Three months after the procedure, Easten told his mom he couldn’t refer to his donor as just “my donor.” He said he wanted to call him “Little Jack” because he “was a person who had a brother, a dog and a favorite color, and he deserved a name.” The Karrens celebrate Jack’s life every year on Aug. 14 and though they haven’t met their donor family, the Karrens send letters and packages. Easten is grateful for the miracles he’s experienced.
“I now have a good life and I’m with my family. I didn’t know what it was like to not hurt [before the transplant],” Easten said. “Now that I have Jack’s liver, I get to have him with me everywhere I go. That is a pretty cool thing, you know, to have someone with you, always, that saved your life. I take him with me. Sometimes I get sad thinking about Jack and his mom, but I know he would want me to stay happy and keep living for him, too. I hope one day I will meet his family and know who he was.”
Since Easten’s transplant, the Karren family has continued to be affected by organ donation. A cousin’s daughter received a heart transplant, but died following the transplant so the family chose to donate her organs to others who were waiting. Another cousin’s daughter who died from cancer wasn’t able to donate her organs because of chemotherapy treatments, but her mother chose to give life and honor her daughter by donating one of her kidneys.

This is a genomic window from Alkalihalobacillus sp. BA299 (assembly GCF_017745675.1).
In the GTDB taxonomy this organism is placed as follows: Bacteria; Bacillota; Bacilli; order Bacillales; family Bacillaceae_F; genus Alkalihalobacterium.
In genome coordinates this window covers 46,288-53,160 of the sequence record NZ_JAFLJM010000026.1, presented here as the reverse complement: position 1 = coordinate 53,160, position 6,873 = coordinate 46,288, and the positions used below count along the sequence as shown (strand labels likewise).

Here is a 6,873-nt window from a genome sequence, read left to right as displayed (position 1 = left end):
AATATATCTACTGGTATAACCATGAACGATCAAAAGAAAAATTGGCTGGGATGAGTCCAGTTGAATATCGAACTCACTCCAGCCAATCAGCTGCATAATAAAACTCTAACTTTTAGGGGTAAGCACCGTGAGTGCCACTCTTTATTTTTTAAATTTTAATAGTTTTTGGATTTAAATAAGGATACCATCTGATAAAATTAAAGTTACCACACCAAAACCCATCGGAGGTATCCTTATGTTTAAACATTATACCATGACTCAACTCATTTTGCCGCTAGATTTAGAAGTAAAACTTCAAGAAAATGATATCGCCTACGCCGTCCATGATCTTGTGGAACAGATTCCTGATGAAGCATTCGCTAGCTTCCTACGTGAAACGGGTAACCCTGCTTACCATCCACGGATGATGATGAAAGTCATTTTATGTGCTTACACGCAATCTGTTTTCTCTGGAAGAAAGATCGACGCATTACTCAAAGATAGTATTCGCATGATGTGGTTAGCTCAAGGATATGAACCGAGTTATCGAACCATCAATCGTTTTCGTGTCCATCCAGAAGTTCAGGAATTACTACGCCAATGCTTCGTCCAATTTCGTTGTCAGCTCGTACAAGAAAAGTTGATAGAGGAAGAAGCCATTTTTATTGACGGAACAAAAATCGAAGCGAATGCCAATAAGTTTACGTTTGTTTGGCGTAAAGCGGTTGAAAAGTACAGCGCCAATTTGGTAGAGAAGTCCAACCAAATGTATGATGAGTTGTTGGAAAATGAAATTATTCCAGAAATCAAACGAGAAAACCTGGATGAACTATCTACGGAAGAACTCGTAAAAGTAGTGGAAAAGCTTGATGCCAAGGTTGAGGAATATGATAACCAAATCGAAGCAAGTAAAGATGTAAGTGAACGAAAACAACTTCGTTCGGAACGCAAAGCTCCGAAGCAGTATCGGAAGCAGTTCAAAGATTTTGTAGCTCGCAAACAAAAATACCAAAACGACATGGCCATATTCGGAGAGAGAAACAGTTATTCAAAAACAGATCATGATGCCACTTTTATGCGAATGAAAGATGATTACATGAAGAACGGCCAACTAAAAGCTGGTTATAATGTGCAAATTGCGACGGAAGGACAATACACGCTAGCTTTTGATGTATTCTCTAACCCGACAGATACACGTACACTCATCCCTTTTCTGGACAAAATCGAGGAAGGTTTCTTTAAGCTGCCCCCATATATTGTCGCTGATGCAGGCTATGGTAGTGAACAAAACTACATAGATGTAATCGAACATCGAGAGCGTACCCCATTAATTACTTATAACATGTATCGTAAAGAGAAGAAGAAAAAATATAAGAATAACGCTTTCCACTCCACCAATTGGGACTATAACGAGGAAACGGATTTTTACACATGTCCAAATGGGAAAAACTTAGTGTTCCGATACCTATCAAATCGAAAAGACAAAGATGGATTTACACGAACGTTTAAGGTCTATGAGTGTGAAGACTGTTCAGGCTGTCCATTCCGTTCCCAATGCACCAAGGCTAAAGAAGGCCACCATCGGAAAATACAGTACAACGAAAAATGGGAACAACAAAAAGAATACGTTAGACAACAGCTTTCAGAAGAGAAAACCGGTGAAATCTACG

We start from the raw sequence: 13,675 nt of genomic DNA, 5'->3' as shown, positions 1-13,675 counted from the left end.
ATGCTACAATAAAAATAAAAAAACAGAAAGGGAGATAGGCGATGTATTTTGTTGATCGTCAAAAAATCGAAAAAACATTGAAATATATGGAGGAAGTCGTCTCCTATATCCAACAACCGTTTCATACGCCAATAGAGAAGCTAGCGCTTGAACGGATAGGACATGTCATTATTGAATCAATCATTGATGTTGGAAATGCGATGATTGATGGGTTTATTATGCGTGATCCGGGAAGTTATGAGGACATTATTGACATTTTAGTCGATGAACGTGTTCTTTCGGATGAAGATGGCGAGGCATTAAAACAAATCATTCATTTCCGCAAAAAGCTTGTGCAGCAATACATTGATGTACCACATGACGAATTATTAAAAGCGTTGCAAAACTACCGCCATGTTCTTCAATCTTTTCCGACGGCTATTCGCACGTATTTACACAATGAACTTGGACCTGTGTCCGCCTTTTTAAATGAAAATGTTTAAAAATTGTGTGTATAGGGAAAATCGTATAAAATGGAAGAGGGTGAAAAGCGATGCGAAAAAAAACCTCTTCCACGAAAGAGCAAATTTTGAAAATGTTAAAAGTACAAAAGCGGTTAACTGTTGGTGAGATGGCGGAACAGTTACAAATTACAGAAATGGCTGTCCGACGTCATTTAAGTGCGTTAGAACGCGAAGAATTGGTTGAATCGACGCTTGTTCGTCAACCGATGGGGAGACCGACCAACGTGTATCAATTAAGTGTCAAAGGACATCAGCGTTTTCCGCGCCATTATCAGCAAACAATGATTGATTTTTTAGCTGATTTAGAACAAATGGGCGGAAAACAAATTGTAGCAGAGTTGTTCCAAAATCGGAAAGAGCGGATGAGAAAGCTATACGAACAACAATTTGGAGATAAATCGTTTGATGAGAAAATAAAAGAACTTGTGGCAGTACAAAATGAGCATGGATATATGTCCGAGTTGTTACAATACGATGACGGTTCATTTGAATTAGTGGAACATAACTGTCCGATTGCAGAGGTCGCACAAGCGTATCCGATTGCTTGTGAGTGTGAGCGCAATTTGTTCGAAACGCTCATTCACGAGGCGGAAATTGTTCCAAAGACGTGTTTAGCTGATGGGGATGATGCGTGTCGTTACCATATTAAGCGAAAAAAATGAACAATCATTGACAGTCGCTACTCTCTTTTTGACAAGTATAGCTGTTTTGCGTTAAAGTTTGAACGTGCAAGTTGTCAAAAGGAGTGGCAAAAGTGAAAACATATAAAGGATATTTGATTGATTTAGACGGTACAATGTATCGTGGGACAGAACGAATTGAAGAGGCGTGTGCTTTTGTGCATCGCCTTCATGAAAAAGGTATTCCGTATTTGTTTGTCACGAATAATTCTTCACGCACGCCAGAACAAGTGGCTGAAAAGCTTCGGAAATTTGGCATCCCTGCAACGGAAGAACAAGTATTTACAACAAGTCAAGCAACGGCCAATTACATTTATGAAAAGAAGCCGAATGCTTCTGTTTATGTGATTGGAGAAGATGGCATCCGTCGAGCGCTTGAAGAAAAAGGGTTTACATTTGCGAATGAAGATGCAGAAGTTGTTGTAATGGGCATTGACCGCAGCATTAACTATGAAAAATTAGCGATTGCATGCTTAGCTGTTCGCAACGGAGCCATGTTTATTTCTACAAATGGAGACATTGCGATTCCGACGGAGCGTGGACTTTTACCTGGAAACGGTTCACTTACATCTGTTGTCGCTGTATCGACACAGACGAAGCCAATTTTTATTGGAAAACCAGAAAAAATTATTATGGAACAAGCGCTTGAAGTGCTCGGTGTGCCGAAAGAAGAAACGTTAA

For the Karrens, these dramatic experiences on both sides of organ donation have ignited a passion for organ donation advocacy and a desire to generate awareness about how organ donation changes lives. HollyJo encourages families to talk about organ donation, even though it can be an uncomfortable topic.
HollyJo’s wish is to touch just one person, to reach something inside of them and to spark a conversation about organ donation. “Once you start the conversation, you will be amazed at those surrounding you that know someone or lost someone they loved,” HollyJo said. “In our own community, we can help one another by simply saying ‘yes, I want to be an organ donor.’”
It’s the Karren family’s hope that every driver will say “yes” to organ donation on their driver’s license, and that those who aren’t organ donors will reconsider.
“I strongly encourage every single person to go in today and change it if you’re not an organ donor because it may be you or a loved one who needs a donor one day,” HollyJo said. “If you do that, then somehow, I have done some good in honoring Easten’s donor. Whenever I see a picture on my wall of our family together, I think this is a beautiful picture of what organ donation looks like.”
Organ donation facts
- More than 121,678 people in the United States are waiting for an organ transplant.
- On average, 18 people die each day waiting for an organ transplant.
- You can still be an organ donor if you have been turned down for blood donation, have a past history of cancer, or have high blood pressure or diabetes.
For more information, visit yesutah.com.